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Are smaller nano tanks really worth the effort?


9 Nov 2022
My 150 litre tank has become super stable and is low maintenance low tech low stress which suits me, I would like to upgrade to something twice the size at some point. While I am attracted to doing a couple of low tech smaller tanks (30 cm cube and smaller, I already own) I'm wondering whether it's really worth my time and effort. Is there some ultimate limiting factor of eco stabiity for smaller water volumes in relatively tiny tanks, or have people here successfully maintained nano tanks over longer periods which only require water changes?
have people here successfully maintained nano tanks over longer periods which only require water changes?
I have a little 10 litre which has been running very happily for 2 years now - no CO2, 30% ish water change every week, and a thriving colony of shrimp. It’s not a beautifully manicured aquascape, but very low stress and you can move it round the house if you need to 🙂
have people here successfully maintained nano tanks over longer periods which only require water changes?
I'd fail at 'neatly scaped', if that's a criterion. I'm dreadful at routine so I might qualify on 'low maintenance'. I'm thinking of my 27L PAH plastic tank which has shrimp and a changing population of platys - small breeding groups / juveniles / grow out broods. It's been going close to two years and much tinkered with, but that's part of the fun. No crashes, no disasters. I even managed to completely eliminate duckweed when I got fed up of it clarting everything. Water changes c. 10 to 20% every couple of weeks. Filtration a single air-driven sponge for most of that time. Currently also has a mini Pat with a spraybar. Lighting is a very basic LED on a timer plug.
I doubt if it's exceptional.. I'd have guessed there'd be loads of people on here who've maintained nano tanks for much longer.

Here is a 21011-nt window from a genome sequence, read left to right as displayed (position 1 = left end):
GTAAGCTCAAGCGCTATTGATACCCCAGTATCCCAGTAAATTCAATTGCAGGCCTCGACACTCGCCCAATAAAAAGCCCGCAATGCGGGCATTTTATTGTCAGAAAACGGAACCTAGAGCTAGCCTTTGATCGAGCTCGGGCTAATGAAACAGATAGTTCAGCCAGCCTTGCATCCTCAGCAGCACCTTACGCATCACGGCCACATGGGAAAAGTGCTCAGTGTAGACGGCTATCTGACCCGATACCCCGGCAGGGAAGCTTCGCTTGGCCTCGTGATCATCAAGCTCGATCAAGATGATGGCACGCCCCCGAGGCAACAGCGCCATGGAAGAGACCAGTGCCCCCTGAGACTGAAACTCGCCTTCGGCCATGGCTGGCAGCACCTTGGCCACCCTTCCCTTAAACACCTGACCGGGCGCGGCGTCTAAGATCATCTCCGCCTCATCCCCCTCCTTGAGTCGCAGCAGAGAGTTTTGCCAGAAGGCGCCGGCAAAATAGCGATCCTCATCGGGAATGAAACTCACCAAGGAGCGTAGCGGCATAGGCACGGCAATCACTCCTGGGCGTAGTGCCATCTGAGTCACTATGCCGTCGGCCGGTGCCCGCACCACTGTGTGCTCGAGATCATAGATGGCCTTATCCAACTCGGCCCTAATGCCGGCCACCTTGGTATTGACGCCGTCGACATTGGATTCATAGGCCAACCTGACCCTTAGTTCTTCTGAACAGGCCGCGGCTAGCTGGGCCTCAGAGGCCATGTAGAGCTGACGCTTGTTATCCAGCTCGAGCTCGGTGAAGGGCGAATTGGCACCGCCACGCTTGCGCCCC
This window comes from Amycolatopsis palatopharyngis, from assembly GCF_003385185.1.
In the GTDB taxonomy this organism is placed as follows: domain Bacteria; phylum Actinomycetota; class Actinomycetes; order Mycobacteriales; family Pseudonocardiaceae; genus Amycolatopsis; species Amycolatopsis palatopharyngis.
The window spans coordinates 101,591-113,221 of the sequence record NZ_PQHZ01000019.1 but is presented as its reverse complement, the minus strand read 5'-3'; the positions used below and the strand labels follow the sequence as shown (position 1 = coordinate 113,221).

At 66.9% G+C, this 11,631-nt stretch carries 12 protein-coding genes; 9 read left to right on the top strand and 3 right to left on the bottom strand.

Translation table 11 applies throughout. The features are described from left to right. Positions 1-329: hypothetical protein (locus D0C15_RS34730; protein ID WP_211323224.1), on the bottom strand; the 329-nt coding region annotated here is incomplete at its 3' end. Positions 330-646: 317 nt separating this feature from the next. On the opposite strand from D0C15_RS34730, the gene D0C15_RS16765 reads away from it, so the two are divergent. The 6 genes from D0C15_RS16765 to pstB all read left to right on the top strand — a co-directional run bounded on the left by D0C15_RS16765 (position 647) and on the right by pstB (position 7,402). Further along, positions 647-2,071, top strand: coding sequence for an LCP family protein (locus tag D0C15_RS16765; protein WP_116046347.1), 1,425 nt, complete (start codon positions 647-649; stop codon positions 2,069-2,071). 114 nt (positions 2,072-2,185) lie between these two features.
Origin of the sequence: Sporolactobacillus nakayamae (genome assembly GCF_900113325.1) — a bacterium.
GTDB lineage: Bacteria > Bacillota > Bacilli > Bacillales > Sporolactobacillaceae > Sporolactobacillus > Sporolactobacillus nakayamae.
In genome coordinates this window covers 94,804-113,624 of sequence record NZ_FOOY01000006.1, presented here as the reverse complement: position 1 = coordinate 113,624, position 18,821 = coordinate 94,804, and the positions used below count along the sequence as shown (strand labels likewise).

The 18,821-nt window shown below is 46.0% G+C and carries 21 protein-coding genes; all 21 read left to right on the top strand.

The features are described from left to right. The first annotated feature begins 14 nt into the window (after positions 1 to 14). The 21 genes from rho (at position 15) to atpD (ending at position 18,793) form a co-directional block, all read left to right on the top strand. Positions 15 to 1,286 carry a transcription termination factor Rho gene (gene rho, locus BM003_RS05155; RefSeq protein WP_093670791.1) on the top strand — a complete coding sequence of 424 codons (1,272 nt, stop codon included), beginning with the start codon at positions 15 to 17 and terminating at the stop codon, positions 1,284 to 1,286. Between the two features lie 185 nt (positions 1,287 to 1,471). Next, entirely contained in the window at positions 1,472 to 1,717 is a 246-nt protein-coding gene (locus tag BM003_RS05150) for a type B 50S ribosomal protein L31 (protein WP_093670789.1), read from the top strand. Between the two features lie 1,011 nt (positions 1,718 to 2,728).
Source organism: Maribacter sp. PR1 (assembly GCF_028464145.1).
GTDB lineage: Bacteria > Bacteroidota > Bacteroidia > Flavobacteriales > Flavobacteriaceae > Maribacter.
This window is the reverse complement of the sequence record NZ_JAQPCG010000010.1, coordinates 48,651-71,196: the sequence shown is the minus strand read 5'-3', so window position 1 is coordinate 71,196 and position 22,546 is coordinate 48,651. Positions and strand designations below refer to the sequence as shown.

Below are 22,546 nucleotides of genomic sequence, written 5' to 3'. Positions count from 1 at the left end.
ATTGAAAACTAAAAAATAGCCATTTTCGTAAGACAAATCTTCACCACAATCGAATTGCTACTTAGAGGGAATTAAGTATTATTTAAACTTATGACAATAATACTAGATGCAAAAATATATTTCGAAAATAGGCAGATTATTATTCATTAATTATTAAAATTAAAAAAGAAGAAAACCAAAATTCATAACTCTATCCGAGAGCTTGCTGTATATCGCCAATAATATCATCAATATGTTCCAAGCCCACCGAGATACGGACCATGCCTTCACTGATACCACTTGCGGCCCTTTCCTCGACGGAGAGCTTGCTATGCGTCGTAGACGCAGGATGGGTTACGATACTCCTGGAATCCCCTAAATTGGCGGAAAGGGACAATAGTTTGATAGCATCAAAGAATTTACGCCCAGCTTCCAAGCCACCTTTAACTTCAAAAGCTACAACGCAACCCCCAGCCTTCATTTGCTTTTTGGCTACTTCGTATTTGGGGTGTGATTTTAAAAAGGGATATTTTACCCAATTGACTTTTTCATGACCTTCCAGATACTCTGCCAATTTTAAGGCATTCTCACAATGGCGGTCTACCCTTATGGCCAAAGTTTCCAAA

I have a 90L cube and a 100L livebearer stock tank .. also both pretty stable and low maintenance, but I'd guess I've had as much fun, maybe more, from the 27L.
What kind of ball park would your longer periods be?
It's just another aspect of the hobby and fun to do. Always good to experiment and improve your knowledge and husbandry skills. This was my first nano tank a few years back, 30cm cube.

Basic SuperFish, with heater and internal filter. Absolutely loved it. Took me about 30 mins a week to maintain, the payback in terms of enjoyment was priceless.

It housed a school of dwarf rasbora and some cherry shrimp. Both were very happy. I just treated it the same way as any other scape. The only thing that surprised me was the disproportionate amount of CO2 it required; almost as much as a tank twice its size.

I think it's the same as most tanks, be smart about managing the bioload, nutrient input, filtration and light, and it'll reach stability.

Changes will of course happen quicker in smaller tanks, but regular maintenance should pretty much eliminate any risk factors outside of freak accidents like power cuts.

Definitely worth it in my opinion, nano's are rewarding in a different way to bigger tanks, each with their own merits
I don't have long term experience but I have a 10L with only a pump running for a bit more than a month right now, I did not have a single issue at all for now and the tank is really enjoyable for me.
The tank seems more stable than my 60L is and ever was.
I'm only doing 2L water change with my other tank water each week and trim the plant.
Some procedure can help :
  • dark start
  • really low bioload
  • really thick substrate
  • adding already cycled/seasoned bacteria/mulm ( a lot )

So definitely worth for me too !
They are a good way to experiment with a dirt tank and learn to scape in different ways. Also perfect to have ready for fry. In mine, because of the stillness–sponge filter–it's the perfect place for floating plants to thrive, and I add them into my big tank once they've grown. Also, scale is always imaginative. And it's an opportunity for those addicted to CO2 to have a low tech tank.
I would say its easier to start off with low tech nano tanks to get a feel of things. Stick to plants like the Java Fern family, Anubias and mosses. A few simple stems can also be used. Crypts too but I tend to avoid crypts because of their massive root system.

You can use an Aquasoil but cycle it very well and try the dark start method to get rid of excess nutrients.
You could then keep some intersting cardina shrimps once the tank is fully settled